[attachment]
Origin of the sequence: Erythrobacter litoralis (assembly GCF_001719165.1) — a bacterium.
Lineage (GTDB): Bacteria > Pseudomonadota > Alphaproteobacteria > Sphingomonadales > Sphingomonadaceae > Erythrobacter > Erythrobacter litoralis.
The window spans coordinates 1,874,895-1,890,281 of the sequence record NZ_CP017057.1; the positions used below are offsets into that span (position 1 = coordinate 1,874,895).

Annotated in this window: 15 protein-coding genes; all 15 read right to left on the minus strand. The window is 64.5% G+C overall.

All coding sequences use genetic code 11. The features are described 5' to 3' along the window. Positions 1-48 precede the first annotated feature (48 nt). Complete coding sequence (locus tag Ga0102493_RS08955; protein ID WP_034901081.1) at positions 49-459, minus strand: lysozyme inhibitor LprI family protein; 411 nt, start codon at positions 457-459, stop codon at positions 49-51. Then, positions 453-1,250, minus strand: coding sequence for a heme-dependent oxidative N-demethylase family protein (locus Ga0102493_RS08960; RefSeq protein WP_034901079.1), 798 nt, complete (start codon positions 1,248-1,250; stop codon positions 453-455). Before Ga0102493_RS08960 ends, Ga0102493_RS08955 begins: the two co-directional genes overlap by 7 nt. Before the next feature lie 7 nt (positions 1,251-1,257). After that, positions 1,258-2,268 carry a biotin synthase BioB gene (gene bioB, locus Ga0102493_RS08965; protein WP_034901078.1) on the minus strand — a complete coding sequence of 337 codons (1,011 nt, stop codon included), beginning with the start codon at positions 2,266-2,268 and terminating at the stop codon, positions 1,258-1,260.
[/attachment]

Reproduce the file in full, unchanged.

Origin of the sequence: Erythrobacter litoralis (assembly GCF_001719165.1) — a bacterium.
Lineage (GTDB): Bacteria > Pseudomonadota > Alphaproteobacteria > Sphingomonadales > Sphingomonadaceae > Erythrobacter > Erythrobacter litoralis.
The window spans coordinates 1,874,895-1,890,281 of the sequence record NZ_CP017057.1; the positions used below are offsets into that span (position 1 = coordinate 1,874,895).

Annotated in this window: 15 protein-coding genes; all 15 read right to left on the minus strand. The window is 64.5% G+C overall.

All coding sequences use genetic code 11. The features are described 5' to 3' along the window. Positions 1-48 precede the first annotated feature (48 nt). Complete coding sequence (locus tag Ga0102493_RS08955; protein ID WP_034901081.1) at positions 49-459, minus strand: lysozyme inhibitor LprI family protein; 411 nt, start codon at positions 457-459, stop codon at positions 49-51. Then, positions 453-1,250, minus strand: coding sequence for a heme-dependent oxidative N-demethylase family protein (locus Ga0102493_RS08960; RefSeq protein WP_034901079.1), 798 nt, complete (start codon positions 1,248-1,250; stop codon positions 453-455). Before Ga0102493_RS08960 ends, Ga0102493_RS08955 begins: the two co-directional genes overlap by 7 nt. Before the next feature lie 7 nt (positions 1,251-1,257). After that, positions 1,258-2,268 carry a biotin synthase BioB gene (gene bioB, locus Ga0102493_RS08965; protein WP_034901078.1) on the minus strand — a complete coding sequence of 337 codons (1,011 nt, stop codon included), beginning with the start codon at positions 2,266-2,268 and terminating at the stop codon, positions 1,258-1,260.